What do Aussies call a person who a) makes a living from criminal activity; b) is on the run from the law; c) is likely armed and dangerous; d) lives outside mainstream society; and e) has probably killed – most likely police officers?
WRONG! Not a murdering psychopath!! Guess again!
NO! Not a terrorist! And to save you the time, nor is it highwayman, brigand, bandit, pirate, robber, outlaw, smuggler, Merrie Man, politician or rebel without a cause!
Yeah, the title’s a dead give-away – Bushrangers! And as sure as 19th century graffiti eventually becomes ‘important cultural and historic landmarks’, so do our colonial delinquents become folk heroes!
‘Waltzing Matilda’ – the scene by the billabong
We’ve got no hope – even the swagman of (arguably) our best known song, ‘Waltzing Matilda’ was a sheep thief! Hands up non-Aussie readers who think that’s the Australian National Anthem?? HHHMMMmmm… thought so! If you want the REAL story, visit the Waltzing Matilda Centre in Winton, QLD – which is, incidentally, the only museum in the world devoted to a song!
So why are they heroes? Like their motherland counterpart Robin Hood, many bushrangers put the equitable redistribution of wealth principle into action, especially if that wealth was from stations run by English conglomerates that threatened smaller landholders. In which case public opinion generally came down on the bushranger’s side!
Say ‘Bushranger’ to almost anyone – and ‘Ned Kelly’ is a likely response. Ned and his imaginatively nicknamed ‘Kelly gang’, terrorised Victoria’s Wombat ranges, stealing livestock, shooting policemen and robbing various facilities before a shoot-out in which Ned was shot, then captured and hanged. But not only is his life is celebrated in song, the world’s first feature film, art and the Man Booker prize winning book, his reported last words – ‘Such is life’ – are part of the Aussie lingo. And in the ultimate accolade (or embarrassment – YOU decide!!), he’s now ‘Big Ned’, another Australian ‘Big Thing’!
Bushrangers Cave, Cania Gorge QLD
Head ‘Outback’, and bushranger caves, hideouts and lookout points are as thick as thieves! You can pretty much depend upon it that the longest hike, the highest climb, the remotest area is where bushranger hideouts will be. The pre-requisites – hidden, extensive view, escape route – mean they’re quite coincidentally in areas of wild, natural beauty, with expansive and panoramic vistas. And therefore well worth a visit!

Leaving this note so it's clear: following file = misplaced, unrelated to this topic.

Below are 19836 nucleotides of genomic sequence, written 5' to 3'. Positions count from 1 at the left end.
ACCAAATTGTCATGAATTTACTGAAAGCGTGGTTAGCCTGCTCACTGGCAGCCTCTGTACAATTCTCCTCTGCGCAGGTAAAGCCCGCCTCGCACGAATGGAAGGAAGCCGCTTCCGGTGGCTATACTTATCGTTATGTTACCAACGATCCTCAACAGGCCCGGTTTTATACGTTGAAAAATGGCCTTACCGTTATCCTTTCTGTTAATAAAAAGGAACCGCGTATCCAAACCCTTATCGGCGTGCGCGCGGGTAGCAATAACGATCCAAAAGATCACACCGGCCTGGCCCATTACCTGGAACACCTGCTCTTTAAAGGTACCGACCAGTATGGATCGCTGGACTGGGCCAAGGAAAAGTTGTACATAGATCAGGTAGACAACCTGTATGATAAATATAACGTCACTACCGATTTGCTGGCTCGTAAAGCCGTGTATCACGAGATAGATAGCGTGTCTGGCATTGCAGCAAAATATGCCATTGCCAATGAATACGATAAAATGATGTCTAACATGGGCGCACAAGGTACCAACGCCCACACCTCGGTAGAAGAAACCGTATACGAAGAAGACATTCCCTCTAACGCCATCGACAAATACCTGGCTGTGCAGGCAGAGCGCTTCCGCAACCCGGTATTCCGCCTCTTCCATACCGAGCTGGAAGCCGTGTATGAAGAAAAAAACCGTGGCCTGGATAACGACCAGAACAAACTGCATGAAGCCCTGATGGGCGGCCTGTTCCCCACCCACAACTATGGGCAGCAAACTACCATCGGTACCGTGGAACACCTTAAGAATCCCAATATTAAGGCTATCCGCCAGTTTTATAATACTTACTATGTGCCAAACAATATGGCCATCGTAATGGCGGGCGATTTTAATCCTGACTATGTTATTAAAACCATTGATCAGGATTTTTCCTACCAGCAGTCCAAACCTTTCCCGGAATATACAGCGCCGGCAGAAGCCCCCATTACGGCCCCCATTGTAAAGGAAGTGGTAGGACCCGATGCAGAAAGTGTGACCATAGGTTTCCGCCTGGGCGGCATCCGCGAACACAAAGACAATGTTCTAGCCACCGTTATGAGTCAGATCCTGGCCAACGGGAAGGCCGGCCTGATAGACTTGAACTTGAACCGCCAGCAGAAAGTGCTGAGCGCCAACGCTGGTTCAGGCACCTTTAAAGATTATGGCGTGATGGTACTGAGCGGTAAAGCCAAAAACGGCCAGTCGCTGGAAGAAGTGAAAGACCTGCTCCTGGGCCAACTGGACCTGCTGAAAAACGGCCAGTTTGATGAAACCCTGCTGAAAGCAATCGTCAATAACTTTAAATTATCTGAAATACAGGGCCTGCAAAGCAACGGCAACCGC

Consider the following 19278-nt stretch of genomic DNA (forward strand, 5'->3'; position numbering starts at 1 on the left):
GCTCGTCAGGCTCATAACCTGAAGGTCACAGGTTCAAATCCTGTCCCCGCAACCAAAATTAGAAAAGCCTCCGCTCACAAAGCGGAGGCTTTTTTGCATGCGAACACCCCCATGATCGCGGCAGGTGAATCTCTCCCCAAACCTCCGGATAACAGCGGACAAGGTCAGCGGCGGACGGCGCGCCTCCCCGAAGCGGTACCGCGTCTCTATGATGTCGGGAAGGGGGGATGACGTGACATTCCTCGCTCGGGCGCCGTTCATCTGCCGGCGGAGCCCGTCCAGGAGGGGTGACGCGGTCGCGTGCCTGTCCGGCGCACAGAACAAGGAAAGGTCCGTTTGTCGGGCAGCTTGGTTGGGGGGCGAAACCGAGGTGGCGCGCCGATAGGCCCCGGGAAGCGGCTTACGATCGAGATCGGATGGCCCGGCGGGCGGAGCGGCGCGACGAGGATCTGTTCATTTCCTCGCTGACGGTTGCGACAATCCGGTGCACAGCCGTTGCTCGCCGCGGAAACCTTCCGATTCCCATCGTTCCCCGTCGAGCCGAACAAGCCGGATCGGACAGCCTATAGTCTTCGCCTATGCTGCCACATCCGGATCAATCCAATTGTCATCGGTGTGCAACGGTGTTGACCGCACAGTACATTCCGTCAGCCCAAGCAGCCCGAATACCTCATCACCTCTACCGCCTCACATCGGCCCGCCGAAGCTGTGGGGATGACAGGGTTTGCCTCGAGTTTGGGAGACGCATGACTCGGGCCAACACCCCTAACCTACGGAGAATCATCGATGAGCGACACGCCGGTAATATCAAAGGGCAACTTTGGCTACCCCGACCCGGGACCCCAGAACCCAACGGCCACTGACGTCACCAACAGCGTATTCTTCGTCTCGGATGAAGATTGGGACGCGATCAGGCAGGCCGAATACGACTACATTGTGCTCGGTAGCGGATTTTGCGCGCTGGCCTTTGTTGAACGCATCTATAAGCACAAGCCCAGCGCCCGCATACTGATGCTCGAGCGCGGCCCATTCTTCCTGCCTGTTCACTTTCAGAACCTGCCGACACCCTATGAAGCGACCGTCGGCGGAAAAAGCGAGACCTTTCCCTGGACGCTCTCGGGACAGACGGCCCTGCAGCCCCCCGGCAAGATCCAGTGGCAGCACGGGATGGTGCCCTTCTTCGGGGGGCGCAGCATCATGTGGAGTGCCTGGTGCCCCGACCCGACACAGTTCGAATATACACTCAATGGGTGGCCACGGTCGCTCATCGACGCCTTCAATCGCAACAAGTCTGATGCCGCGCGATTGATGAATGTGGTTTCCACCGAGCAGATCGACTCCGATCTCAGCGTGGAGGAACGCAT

The subject of a previous post, Starlight’s lookout, named for the hero in Rolf Boldrewood’s ‘Robbery Under Arms’, in turn named for real-life bushranger Harry Redford, is one such haunt.
Rock Formations, Mt Moffatt
But the lesser known Kenniff brothers hid out in what is now the Mt Moffatt National Park, a remote and largely inaccessible area of spectacular beauty. After shooting a policman and station manager, they cremated the bodies and placed the remains in the police packhorse saddlebags. The ensuing manhunt ended with arrest and subsequent trial at nearby Mitchell’s courthouse – where the transcript can be read. While one brother was convicted of murder and hanged the other was released from prison a few years later and died a natural death.
Marlong Arch, Mt Moffatt National Park
How likely are you to encounter a bushranger in Australia today? Well … sky high livestock prices courtesy of recent floods, hot of the heels of years of crippling drought have put temptation in the path of opportunists once again. Reports of livestock theft are on the increase, with a recent reminder on an ABC TV* program that despite our national heritage, theft is theft! It’s unknown however, whether they, like the bushrangers of yesteryear, steal only from those more wealthy than themselves!
Mt Moffatt National Park
Unless a present-day bushranger wants notoriety (in which case s/he is likely to have a Facebook page) you probably won’t know if you’ve encountered one! How much further would the old-time bushrangers have got with the benefits of technology?!
How will history treat the modern day bushranger, now that the precedent’s already been set? They’re just following an almost sacred Aussie tradition … and our natural inclination to romanticize the past may well mean a future ‘Big Thing’ to rival Ned Kelly!
*Australian Broadcasting Corporation – government owned TV station